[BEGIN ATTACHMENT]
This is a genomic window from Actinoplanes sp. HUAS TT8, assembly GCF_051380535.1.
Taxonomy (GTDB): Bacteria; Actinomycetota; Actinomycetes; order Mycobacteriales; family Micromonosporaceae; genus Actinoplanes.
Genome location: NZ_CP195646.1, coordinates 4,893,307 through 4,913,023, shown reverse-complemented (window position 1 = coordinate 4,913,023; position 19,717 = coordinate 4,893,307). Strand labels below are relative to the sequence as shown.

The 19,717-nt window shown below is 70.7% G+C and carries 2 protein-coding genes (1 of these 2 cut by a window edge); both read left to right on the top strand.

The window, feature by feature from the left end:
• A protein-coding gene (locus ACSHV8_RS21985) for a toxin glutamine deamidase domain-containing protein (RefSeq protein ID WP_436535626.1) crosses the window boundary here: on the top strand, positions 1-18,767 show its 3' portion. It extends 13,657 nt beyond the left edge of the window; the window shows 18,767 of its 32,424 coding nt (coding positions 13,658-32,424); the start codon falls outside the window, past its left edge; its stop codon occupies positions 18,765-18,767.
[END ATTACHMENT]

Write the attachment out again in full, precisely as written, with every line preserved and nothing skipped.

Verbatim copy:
This is a genomic window from Actinoplanes sp. HUAS TT8, assembly GCF_051380535.1.
Taxonomy (GTDB): Bacteria; Actinomycetota; Actinomycetes; order Mycobacteriales; family Micromonosporaceae; genus Actinoplanes.
Genome location: NZ_CP195646.1, coordinates 4,893,307 through 4,913,023, shown reverse-complemented (window position 1 = coordinate 4,913,023; position 19,717 = coordinate 4,893,307). Strand labels below are relative to the sequence as shown.

The 19,717-nt window shown below is 70.7% G+C and carries 2 protein-coding genes (1 of these 2 cut by a window edge); both read left to right on the top strand.

The window, feature by feature from the left end:
• A protein-coding gene (locus ACSHV8_RS21985) for a toxin glutamine deamidase domain-containing protein (RefSeq protein ID WP_436535626.1) crosses the window boundary here: on the top strand, positions 1-18,767 show its 3' portion. It extends 13,657 nt beyond the left edge of the window; the window shows 18,767 of its 32,424 coding nt (coding positions 13,658-32,424); the start codon falls outside the window, past its left edge; its stop codon occupies positions 18,765-18,767.